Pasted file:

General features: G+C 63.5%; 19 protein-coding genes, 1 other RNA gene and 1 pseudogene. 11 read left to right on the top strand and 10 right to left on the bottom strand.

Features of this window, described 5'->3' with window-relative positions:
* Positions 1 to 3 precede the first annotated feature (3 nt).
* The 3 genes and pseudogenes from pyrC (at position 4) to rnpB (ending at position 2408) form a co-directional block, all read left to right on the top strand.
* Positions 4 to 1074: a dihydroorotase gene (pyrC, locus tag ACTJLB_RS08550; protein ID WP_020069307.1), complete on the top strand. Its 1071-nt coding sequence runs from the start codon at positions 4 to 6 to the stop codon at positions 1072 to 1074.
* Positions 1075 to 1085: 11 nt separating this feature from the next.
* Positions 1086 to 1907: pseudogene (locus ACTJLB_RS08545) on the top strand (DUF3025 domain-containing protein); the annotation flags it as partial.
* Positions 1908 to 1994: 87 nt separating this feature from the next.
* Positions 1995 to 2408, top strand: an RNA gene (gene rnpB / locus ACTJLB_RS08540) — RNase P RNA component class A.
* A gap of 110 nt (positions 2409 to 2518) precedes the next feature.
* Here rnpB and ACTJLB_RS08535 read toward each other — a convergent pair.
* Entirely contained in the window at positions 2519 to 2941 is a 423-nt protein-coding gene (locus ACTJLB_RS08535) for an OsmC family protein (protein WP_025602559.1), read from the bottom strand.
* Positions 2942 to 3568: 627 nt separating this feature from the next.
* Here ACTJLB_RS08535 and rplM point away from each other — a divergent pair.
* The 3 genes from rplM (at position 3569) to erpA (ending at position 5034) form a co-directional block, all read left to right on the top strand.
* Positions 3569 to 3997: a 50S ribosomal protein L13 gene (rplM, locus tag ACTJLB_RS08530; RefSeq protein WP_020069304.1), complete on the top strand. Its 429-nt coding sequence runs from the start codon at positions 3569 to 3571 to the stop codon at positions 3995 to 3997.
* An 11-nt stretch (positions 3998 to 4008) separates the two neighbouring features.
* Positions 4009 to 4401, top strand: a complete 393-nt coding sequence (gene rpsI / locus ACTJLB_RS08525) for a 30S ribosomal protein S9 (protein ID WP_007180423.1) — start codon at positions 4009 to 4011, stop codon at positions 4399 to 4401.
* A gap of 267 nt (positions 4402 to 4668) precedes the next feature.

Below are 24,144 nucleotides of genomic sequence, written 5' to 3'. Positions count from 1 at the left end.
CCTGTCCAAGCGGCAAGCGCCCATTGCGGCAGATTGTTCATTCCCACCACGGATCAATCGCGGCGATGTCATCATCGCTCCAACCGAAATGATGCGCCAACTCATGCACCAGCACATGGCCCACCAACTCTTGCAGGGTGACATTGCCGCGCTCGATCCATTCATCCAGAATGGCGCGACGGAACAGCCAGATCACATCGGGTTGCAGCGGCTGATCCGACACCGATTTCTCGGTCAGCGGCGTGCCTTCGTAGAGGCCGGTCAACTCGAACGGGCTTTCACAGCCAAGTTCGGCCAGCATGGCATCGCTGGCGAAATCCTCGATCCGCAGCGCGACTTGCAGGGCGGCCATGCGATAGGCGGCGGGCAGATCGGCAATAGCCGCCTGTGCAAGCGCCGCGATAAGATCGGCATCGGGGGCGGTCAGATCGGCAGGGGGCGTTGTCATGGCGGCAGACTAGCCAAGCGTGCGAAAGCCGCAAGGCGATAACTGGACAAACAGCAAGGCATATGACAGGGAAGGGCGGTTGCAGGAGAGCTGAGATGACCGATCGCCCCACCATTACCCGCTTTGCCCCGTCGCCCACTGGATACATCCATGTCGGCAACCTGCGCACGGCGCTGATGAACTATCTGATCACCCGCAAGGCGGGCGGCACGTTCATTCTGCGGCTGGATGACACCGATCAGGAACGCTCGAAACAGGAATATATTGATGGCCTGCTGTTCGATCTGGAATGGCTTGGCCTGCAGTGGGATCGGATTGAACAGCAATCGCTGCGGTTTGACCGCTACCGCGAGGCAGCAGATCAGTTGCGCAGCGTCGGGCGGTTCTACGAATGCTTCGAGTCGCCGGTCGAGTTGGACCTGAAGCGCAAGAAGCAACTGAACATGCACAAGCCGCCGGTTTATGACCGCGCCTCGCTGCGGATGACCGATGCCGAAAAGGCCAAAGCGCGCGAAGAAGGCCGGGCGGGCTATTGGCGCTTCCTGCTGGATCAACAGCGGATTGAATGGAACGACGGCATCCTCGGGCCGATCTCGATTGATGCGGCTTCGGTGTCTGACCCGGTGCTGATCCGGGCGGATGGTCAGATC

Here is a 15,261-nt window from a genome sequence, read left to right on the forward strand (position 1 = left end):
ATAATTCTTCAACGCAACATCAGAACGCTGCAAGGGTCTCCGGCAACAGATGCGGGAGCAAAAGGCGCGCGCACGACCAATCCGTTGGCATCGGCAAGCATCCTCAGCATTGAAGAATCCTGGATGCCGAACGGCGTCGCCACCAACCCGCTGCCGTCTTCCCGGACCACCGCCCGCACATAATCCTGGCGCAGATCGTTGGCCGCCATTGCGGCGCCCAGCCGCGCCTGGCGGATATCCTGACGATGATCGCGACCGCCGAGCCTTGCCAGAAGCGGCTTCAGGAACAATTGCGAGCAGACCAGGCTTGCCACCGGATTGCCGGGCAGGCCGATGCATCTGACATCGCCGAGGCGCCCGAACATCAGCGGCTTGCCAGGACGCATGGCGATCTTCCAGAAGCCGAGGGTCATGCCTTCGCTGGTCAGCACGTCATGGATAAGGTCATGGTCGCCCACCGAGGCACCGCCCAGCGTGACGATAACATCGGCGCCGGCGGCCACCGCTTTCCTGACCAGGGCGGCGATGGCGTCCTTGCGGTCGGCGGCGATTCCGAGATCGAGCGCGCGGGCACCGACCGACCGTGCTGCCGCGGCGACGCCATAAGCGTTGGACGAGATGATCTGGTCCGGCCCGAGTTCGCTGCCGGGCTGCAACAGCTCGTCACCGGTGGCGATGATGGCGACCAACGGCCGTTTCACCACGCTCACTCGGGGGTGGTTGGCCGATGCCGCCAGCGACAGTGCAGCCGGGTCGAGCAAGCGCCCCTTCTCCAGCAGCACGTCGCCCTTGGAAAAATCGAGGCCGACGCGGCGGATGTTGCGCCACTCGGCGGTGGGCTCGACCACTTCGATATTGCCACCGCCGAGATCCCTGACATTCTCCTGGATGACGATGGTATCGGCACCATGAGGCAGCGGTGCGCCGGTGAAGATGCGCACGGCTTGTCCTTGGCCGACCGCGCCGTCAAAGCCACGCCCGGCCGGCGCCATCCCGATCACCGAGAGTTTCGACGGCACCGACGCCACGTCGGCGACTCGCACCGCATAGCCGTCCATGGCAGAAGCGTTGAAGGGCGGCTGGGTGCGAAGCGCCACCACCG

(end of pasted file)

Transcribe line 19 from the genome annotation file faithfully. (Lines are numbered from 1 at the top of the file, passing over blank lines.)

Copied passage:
* A gap of 267 nt (positions 4402 to 4668) precedes the next feature.